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We met at Sundog Outfitters in Damascus, Virginia and loaded our bikes on the trailer behind the brightly painted van and then rode to the trailhead at Mount Rogers Recreation Area with six other cyclists ready for the downhill adventure.

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For the first time ever, I shifted my bike into its highest gear and pedaled occasionally, but mostly rode the brake all the way back to Damascus on a beautiful, cool, early fall morning.

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We stopped at the old train station which has been converted into a museum.

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Walked on a portion of the Appalachian Trail.

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And then had to check out The Creeper Trail Cafe since the most common question asked of cyclists after riding the trail is, “Did you eat a piece of cake?” According to locals, the cafe serves the World’s Best Chocolate Cake so yes, we ate cake…good cake, but not the best chocolate cake I’ve ever eaten.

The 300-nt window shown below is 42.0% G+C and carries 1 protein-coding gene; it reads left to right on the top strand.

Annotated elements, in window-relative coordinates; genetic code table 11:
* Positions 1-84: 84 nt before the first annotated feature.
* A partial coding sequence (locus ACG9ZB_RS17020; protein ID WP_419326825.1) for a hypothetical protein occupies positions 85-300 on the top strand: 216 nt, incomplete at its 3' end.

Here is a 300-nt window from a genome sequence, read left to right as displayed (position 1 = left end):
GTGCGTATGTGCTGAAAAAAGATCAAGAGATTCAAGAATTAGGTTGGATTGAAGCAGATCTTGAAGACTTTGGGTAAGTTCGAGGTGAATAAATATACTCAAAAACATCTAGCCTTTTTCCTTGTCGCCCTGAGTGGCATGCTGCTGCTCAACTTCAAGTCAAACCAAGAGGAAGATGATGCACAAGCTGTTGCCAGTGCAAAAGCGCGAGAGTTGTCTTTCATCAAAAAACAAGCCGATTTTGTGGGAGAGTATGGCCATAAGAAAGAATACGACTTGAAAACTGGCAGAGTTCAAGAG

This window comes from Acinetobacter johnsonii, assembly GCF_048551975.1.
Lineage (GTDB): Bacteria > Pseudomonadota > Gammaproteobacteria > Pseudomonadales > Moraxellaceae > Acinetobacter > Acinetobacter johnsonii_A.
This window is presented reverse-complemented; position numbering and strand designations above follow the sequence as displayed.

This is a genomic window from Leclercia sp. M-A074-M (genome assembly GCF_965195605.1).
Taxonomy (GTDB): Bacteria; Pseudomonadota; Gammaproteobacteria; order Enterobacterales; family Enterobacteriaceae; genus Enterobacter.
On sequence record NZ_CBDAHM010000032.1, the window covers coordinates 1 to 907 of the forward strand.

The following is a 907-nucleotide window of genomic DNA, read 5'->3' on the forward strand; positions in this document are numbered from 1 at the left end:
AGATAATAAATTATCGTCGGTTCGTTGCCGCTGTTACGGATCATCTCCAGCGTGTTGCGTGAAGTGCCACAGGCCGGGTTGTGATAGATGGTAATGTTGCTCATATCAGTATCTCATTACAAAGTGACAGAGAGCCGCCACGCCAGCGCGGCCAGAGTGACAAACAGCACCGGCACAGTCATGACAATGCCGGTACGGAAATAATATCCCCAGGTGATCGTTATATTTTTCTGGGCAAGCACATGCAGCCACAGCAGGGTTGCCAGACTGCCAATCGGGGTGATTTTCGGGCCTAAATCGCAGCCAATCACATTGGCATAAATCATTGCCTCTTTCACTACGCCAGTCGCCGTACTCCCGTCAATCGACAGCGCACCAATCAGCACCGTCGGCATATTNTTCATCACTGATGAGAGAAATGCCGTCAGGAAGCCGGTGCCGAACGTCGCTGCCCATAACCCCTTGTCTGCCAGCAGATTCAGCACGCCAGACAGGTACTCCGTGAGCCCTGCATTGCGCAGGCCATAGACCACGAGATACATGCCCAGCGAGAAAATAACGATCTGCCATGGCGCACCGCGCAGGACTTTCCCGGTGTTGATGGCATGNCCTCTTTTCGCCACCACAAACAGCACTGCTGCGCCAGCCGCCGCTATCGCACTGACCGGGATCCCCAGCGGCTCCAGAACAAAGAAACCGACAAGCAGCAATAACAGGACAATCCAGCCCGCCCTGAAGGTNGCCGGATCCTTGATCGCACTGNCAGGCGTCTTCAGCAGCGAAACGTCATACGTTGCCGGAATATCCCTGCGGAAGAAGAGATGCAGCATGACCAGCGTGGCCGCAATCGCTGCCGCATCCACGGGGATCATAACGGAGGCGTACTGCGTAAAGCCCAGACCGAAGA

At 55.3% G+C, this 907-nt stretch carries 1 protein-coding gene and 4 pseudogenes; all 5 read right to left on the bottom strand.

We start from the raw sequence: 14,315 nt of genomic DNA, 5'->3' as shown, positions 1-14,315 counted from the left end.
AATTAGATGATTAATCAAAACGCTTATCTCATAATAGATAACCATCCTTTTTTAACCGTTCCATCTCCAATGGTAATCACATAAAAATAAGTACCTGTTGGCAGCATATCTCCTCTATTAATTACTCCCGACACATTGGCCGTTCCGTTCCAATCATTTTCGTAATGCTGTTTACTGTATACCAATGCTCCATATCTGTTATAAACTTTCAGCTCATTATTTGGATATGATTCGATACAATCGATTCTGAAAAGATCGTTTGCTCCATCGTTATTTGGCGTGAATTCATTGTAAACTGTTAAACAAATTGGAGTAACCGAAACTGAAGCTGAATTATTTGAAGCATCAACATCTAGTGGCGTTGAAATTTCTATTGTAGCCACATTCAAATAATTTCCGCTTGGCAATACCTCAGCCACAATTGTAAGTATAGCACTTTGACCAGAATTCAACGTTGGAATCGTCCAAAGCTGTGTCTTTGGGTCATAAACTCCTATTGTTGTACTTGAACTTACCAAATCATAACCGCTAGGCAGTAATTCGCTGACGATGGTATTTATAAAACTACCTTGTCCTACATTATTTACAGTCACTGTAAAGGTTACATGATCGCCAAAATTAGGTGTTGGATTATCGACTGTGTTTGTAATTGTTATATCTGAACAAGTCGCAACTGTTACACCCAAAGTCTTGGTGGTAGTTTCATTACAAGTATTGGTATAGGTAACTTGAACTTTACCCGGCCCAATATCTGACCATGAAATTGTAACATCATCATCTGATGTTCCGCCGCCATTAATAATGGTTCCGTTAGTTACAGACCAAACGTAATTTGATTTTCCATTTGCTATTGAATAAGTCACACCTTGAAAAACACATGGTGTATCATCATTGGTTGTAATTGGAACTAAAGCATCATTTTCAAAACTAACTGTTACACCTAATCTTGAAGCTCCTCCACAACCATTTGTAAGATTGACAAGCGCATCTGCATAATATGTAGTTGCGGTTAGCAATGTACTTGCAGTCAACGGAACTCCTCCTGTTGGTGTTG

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I didn’t think I’d ever be called a Creeper, but having ridden the Virginia Creeper, I guess it’s a term that describes me.

 

 

The Art of Cycling

For me, the only art to cycling is making sure I pedal fast enough to keep from falling over, but the Stowe Recreation Path in Stowe, VT proved to be not only an enjoyable ride through the Vermont countryside but an art exhibit as well.

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Over the course of the six mile path, a variety of sculptures including a guide to each piece by phone provided an interesting art show.

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The sculptures as well as historic buildings are a bonus to trail users.

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The easy, relatively flat trail crosses ten bridges so there are many opportunities to view the river crisscrossing through the town.

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Even on a wet day, a twelve mile ride in Stowe was a great place to ride and enjoy art, both made by man and nature.